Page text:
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The UC Davis Alzheimer’s Disease Center, which investigates cognitive aging and dementia, has received renewed funding of $6.9 million from the National Institute on Aging (NIA).

The new grant represents 30 years of continuous NIA funding for the center and recognizes the outstanding contributions of UC Davis researchers in defining the complex factors that affect cognitive function among diverse, community-living seniors.

⤹ Roseville: June 20- 23! ⤸

⤹ Roseville: June 20- 23! ⤸

⤹ Roseville: June 20- 23! ⤸

⤹Roseville: June 20- 23! ⤸

Widely known for innovative collaborations, the center links experts throughout UC Davis for basic-science and patient-focused research, community education, caregiver support and clinician training. At two research sites, one in Sacramento and another in Walnut Creek, more than 200 patients are evaluated each year for dementia and more than 400 participate in longitudinal research or clinical trials. A partnership with the Latino Aging Research Resource Center helps close gaps in care for older Latinos and supports the career development of diverse research faculty.

Studies at the center focus on risk factors such as vascular disease, amyloid protein, lifestyle and genetics and how they affect the onset and progression of dementia. Newer initiatives include a study of brain changes at the point of transition from normal to mild cognitive impairment, a time when interventions can be most effective.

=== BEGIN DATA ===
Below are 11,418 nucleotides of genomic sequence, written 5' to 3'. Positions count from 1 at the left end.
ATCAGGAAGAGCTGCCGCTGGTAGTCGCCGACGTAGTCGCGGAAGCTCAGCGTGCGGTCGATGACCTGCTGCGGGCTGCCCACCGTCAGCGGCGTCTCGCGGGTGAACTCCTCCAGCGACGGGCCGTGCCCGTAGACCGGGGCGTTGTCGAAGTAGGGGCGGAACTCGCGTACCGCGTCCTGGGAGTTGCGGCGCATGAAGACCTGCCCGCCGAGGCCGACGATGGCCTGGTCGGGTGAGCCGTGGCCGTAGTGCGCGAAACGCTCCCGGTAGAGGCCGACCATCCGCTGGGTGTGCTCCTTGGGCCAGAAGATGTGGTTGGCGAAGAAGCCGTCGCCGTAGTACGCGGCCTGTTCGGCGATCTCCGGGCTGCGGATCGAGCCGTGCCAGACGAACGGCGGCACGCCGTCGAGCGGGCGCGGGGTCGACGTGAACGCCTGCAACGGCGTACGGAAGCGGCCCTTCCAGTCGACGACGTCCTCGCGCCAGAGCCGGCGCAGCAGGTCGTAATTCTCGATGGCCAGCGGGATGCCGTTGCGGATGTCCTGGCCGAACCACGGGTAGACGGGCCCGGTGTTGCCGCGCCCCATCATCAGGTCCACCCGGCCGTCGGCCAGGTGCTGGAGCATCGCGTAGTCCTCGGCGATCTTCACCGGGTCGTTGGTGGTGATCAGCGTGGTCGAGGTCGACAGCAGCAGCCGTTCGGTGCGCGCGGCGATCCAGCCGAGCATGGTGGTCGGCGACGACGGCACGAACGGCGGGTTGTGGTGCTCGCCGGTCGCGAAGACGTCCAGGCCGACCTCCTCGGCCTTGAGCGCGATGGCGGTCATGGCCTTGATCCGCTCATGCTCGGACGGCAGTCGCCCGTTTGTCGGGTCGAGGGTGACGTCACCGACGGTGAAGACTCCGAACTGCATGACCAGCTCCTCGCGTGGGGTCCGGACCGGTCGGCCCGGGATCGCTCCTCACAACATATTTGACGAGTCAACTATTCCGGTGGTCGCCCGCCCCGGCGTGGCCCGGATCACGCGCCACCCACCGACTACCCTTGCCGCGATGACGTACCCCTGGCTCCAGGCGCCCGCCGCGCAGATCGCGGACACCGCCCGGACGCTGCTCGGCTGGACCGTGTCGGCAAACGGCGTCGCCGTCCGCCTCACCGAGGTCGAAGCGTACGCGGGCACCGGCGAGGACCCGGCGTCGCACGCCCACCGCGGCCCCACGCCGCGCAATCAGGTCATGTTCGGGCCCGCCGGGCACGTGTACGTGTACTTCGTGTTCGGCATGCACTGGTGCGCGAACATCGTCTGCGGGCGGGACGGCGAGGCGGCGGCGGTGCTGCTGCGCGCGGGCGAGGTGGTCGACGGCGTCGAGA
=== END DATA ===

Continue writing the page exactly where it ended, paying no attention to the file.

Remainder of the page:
“We are at a critical point in bringing a new level of precision to what we know about the biological pathologies associated with brain aging and dementia,” said Charles DeCarli, professor of neurology and center director. “Our investigations will now focus on why certain individuals are susceptible to later-life dementia and on identifying treatments based on those findings. The new funding allows us to continue to be major contributors to those discoveries.”

One of 33 NIA-funded research centers, the UC Davis Alzheimer’s Disease Center aims to translate research advances into improved diagnosis and treatment for patients while finding ways to prevent or cure later-life cognitive impairment and dementia. Also funded by the state of California, the center’s locations in Northern California allow its researchers to study the effects of dementia on diverse populations.

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